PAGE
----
Canadian Boat to Gaza to break siege, overcome “aid traps”

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The Electronic Intifada, 23 August 2010 (http://electronicintifada.net/v2/article11478.shtml)

Canadian activists looking to assist in the breaking of the siege of Gaza plans to launch a Canadian Boat to Gaza this fall. However, this Canadian version of the Freedom Flotilla that seeks to break the siege has a twist.

In partnership with the Free Gaza Movement (the group behind numerous boats to the Gaza Strip), the Canadian Boat to Gaza initiative, headed in part by Canadian activist Sandra Ruch, seeks to also take goods out of Gaza. In this way, the Canadian activists hope to assist Palestinians in Gaza by helping them, as declared in their mission statement, “assert their right to export, trade and provide for themselves rather than be at the mercy of international aid.” It is often forgotten that the siege of Gaza, intensified after the Hamas elections victory in 2006, prohibits all exporting from the Strip. This is the other half of the siege, which helps to corrode the economic independence of the Palestinian people.

The launch of the project was made at the first fundraiser for the Canadian Boat to Gaza on 14 July 2010 at the Steel Workers Hall located in downtown Toronto. Having been to the Gaza Strip twice, Ruch has seen the effects of the suffocating blockade. “Every time that I went to Gaza,” recalled Ruch, “the people told me, ‘You know, we’re not farm animals, we can’t just be fed — we need to be free.'” The organizers estimate the initiative will cost at least $300,000 CDN ($294,663 USD) and fundraising efforts are going on at the moment to reach that amount before the fall sailing season starts in mid-September of this year.

This theme of self-empowerment and self-reliance ran throughout the kickoff fundraiser, which also featured Israeli economist Shir Hever, who gave a presentation on the different types of aid that go into the occupied West Bank and Gaza Strip. Hever also discussed how Israel as the occupying power manipulates the management of this aid in ways that allow it to benefit politically and economically from the occupation. Hever detailed the ways in which international aid indirectly takes the heat off Israel’s responsibilities (and crimes), and how the Canadian Boat to Gaza project can contribute to the solution of these problems (Hever’s talk is available on Youtube).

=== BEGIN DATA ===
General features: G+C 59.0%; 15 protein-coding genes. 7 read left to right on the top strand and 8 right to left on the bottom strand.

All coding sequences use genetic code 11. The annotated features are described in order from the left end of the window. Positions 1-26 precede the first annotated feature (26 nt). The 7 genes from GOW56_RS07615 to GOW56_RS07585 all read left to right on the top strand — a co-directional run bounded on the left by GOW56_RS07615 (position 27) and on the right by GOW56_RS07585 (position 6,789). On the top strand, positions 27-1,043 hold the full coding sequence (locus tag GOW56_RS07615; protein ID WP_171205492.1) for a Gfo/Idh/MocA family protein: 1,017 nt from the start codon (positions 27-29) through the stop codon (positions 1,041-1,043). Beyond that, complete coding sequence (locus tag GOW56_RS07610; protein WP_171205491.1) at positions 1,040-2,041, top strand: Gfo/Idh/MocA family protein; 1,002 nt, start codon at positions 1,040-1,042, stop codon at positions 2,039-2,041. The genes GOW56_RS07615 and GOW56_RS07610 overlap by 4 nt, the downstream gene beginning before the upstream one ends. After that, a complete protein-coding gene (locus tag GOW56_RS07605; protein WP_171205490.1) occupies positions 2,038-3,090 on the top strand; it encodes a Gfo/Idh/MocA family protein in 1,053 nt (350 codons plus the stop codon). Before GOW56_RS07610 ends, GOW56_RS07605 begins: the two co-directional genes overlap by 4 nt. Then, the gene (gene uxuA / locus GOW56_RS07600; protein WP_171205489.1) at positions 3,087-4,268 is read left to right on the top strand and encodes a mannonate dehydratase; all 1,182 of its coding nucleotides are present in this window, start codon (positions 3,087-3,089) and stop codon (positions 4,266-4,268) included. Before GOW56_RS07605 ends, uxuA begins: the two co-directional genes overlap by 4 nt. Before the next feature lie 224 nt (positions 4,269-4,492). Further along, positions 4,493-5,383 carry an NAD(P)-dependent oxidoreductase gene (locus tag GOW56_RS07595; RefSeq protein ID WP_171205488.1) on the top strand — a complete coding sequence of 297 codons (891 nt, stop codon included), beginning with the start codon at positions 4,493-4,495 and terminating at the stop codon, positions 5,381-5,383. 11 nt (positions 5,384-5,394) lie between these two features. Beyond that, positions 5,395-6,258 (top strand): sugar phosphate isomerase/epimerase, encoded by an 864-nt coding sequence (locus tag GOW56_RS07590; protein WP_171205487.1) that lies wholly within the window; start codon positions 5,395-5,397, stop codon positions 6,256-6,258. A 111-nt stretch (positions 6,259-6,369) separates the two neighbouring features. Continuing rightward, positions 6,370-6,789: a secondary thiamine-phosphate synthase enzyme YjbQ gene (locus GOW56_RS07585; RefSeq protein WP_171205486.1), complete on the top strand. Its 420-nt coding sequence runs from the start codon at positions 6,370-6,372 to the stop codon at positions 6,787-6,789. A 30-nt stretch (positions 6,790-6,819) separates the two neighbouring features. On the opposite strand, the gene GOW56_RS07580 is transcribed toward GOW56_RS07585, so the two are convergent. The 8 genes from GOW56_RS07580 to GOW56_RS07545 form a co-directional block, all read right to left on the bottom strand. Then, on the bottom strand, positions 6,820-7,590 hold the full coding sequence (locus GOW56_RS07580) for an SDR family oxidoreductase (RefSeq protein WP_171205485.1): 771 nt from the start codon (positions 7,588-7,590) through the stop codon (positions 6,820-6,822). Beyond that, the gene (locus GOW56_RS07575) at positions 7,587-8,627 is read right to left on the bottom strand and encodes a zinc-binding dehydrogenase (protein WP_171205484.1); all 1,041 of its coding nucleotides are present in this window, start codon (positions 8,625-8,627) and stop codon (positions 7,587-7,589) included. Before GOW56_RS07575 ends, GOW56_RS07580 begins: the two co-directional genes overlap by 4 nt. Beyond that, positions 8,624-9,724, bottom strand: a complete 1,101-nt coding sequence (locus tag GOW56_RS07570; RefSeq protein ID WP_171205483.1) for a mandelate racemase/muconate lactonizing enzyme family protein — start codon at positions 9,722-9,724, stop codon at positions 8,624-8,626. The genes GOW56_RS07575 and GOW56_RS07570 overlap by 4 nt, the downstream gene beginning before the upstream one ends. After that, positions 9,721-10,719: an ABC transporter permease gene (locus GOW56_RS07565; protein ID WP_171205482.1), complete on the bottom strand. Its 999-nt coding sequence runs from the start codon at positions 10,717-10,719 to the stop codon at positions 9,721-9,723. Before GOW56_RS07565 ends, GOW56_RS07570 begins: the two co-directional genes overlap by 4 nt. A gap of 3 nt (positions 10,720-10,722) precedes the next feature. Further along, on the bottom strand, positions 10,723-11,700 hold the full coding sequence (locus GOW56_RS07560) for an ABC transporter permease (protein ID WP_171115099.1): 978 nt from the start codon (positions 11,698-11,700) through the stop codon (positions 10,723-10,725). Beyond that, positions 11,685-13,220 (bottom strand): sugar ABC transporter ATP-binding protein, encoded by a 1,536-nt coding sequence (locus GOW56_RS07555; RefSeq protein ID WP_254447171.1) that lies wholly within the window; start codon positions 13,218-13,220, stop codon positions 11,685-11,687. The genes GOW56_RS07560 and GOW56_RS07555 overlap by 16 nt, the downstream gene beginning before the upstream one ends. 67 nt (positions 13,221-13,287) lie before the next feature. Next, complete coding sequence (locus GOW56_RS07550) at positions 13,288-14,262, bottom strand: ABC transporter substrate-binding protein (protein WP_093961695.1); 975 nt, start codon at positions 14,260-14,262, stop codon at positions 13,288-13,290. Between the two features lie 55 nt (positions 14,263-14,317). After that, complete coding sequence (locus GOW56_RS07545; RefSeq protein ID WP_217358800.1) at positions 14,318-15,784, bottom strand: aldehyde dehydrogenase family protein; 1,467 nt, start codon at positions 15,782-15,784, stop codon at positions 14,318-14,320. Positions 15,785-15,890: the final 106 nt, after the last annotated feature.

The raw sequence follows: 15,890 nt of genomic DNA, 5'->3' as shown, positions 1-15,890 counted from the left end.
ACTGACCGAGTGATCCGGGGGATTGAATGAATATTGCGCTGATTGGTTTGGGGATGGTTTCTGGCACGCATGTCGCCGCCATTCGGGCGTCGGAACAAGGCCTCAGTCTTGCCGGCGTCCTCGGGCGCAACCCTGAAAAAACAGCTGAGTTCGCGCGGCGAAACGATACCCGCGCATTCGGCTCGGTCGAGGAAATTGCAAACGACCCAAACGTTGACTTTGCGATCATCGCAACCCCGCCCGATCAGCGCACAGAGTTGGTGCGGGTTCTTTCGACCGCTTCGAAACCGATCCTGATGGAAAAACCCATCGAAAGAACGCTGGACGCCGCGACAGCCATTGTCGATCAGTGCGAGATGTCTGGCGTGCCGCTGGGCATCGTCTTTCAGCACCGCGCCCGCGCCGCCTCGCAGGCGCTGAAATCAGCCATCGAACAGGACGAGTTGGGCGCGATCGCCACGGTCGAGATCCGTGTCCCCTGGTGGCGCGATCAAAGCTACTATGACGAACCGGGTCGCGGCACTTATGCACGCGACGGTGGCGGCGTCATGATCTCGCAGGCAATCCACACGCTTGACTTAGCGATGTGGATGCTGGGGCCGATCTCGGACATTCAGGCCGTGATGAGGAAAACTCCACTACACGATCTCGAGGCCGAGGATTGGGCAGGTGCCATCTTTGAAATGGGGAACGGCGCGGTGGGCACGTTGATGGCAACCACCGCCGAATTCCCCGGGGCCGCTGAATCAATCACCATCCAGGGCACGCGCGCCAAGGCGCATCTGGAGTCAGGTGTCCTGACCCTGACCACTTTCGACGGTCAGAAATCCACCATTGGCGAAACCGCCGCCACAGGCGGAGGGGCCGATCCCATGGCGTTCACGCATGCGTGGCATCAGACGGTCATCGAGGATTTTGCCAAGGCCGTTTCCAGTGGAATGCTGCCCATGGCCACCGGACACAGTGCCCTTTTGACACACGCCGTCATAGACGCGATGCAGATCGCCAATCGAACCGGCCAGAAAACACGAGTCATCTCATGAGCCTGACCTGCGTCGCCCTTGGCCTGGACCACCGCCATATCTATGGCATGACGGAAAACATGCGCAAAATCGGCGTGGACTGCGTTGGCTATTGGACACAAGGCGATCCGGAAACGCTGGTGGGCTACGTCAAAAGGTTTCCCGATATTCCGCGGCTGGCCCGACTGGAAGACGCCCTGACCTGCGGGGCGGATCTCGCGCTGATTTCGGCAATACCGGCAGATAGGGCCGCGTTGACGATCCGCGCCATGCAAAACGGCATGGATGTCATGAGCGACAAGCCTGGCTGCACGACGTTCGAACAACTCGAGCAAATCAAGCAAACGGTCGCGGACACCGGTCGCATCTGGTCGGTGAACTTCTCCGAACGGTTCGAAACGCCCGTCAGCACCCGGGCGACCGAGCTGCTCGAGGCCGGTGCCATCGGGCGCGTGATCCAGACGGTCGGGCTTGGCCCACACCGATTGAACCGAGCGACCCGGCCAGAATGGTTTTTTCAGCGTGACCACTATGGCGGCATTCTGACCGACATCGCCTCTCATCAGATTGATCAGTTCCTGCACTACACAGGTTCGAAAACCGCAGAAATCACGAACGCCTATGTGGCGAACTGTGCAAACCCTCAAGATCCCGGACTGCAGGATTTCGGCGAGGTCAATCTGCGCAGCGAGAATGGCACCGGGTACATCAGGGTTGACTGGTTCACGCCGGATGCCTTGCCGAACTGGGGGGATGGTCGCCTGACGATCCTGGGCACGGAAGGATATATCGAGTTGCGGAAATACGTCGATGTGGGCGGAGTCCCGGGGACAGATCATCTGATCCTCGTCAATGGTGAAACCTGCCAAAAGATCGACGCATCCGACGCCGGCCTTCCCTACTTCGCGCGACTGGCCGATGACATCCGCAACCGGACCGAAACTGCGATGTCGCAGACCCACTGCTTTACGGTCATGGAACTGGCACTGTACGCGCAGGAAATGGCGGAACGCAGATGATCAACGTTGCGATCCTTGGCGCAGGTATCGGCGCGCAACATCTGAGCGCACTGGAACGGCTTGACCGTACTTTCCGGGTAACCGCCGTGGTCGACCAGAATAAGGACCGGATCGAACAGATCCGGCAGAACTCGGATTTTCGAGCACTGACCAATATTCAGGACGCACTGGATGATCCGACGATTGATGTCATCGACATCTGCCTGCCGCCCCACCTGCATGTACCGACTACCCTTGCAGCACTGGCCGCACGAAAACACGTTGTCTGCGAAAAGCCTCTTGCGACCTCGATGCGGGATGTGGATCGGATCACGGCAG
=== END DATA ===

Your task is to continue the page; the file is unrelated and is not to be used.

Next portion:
Ultimately, the flotilla movement allows the humanitarian problem in Gaza to be tended to with dignity. While incorporating a mechanism by which the people of Gaza can profit on the ground from the humanitarian support, Hever also emphasized that the flotilla initiative itself is a “strong political message,” forcing “the world to focus on the political and humanitarian disaster that is the Gaza blockade as well as the Palestinian question in general.” By helping to carry Palestinian exports, the act brings to attention the Palestinian right to trade with the outside world (something that Israel, as the occupying power, is supposed to respect).

Hever’s research puts aid to the occupied West Bank and Gaza Strip in political context. During the years of the Oslo accords from around 1994 to 2000, the international community (especially the European Union) began to funnel more humanitarian and developmental aid to the occupied territories, amounting to approximately $7 billion USD (see “International Aid to the Palestinians Under Occupation,” Alternative Information Center, 7 July 2010).

Instead of being makers of their own destiny, the Palestinians are forced into being passive consumers of mostly Israeli goods. The Palestinians in Gaza, who are not allowed any exports under the siege, and a very, very limited amount of imports from the United Nations (the amount of which fluctuates at the whim of Israeli officials), suffer most from these economic absurdities. All the while, Israel stands to gain the most financially by collecting service fees and customs fees that inevitably accompanies the aid itself. This makes the Canadian flotilla an even more urgent initiative. If successful, it will allow (in addition to raising awareness of the occupation) the Palestinians to fight for some semblance of economic freedom in the shape of exporting their goods to the rest of the world.